Hempton.jpgOn this blog we have given lots of attention to faith and science and the struggle scientists have with the orthodox Christian faith. What about artists? I read this statement not long ago and want to have a conversation about it: “For all the well-known and oft debated problems associated with reconciling faith and science, the ability to reconcile artistic creativity with Christian orthodoxy has proved to be a much bigger stumbling block for the evangelical tradition.” And by “artistic” is meant literature, the stage, painting, etc.

So the statement of David Hempton in his newest book, Evangelical Disenchantment: Nine Portraits of Faith and Doubt
. Hempton studies these figures: Mary Ann Evans (George Eliot), Francis Newman (J.H. Newman’s brother), Theodore Dwight Weld, Sarah Grimke/Elizabeth Cady Stanton/Frances Willard, van Gogh, Edmund Gose, and James Baldwin.

He investigates why these folks, one-time committed evangelicals, became disenchanted.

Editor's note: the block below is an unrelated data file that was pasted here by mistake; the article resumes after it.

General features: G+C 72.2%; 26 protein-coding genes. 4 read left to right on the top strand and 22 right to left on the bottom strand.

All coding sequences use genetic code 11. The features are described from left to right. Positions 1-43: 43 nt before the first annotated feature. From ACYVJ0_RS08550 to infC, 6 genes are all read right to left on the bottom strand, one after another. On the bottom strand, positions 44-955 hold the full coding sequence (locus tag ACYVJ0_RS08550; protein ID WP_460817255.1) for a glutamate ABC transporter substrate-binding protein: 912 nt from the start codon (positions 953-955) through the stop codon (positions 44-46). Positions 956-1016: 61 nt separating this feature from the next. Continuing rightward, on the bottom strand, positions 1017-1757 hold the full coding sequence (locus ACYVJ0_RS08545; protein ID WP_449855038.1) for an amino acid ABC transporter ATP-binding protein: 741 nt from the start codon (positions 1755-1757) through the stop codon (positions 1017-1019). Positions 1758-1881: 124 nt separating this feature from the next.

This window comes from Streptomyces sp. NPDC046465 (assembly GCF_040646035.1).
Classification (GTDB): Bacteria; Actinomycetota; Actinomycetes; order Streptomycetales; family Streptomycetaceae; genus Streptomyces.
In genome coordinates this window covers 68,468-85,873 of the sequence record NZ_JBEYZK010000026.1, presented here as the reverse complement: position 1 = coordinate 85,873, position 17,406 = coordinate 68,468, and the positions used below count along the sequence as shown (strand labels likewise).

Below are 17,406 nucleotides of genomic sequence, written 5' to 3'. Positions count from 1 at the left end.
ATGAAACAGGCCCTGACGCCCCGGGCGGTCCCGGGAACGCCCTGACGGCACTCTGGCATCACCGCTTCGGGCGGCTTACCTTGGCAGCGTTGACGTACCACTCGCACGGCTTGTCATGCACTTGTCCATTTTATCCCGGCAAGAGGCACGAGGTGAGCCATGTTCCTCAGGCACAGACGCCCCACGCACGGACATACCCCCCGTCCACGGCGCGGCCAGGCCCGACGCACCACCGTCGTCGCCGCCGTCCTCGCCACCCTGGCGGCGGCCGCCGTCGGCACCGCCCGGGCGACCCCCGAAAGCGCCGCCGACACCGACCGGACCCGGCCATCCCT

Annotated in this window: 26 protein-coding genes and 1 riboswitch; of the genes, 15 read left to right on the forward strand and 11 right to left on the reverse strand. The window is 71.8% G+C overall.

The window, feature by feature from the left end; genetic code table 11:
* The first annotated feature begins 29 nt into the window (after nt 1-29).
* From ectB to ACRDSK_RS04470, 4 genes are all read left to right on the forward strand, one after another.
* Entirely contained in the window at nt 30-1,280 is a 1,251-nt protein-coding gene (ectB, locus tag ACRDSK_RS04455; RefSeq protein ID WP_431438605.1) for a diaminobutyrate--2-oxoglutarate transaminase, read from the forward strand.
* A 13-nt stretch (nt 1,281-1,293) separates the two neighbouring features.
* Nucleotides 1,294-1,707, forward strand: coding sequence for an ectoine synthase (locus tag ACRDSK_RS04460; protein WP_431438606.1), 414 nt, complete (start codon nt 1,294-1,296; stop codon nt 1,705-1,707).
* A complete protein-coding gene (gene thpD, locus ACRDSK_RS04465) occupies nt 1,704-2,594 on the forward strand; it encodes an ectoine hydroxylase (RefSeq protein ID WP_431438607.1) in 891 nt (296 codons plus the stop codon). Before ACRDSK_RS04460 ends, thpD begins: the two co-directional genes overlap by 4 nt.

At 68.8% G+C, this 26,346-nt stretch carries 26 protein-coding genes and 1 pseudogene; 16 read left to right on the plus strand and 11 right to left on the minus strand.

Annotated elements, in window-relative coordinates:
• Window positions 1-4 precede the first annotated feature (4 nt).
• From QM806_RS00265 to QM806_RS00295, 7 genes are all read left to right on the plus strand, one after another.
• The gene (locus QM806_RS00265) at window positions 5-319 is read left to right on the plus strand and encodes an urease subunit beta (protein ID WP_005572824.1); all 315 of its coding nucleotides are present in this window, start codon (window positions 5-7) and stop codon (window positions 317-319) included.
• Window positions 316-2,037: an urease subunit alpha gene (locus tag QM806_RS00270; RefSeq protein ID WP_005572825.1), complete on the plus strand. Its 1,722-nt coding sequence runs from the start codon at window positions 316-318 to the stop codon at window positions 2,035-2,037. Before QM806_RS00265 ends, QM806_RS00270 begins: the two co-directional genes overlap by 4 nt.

Why do you think artists may struggle more with the evangelical faith than even scientists?

It is standard among evangelicals to define “evangelical” with David Bebbington’s famous four points: conversion, Bible, cross, and active Christian living. But Hempton appeals in this book to another set of factors drawn from W.R. Ward, who finds these: experiential conversion, mysticism, small-group religion, vitalist conceptions of nature, a deferred eschatology, and opposition to theological systems. These characteristics Ward finds in the earliest evangelicals of the 18th Century. He draws this conclusion: “An infallible text read with wooden literalism, an instant millennium, an absence of mystery, a lack of interest in nature, priestly personality cults, and modernist soteriological systems are not what the early evangelicals had in mind” (5). This is no small conclusion and I’m keen on seeing how this way of framing “evangelical” will shape the concerns of this book.

The disenchantent of the people Hempton studies “did not usually result in complete abandonment of their religious faith and an embrace of atheism.” And “it would be a mistake to conclude that the subjects examined here ended up as defenders and purveyors of an insipid moral relativism and behavioral libertinism” (17).

I have myself studied “apostasy” (Finding Faith, Losing Faith: Stories of Conversion and Apostasy
) so this book naturally interests me. I believe pastors and college professors and chaplains, not to say parents and siblings and friends, could have some serious interest in Hempton’s studies.

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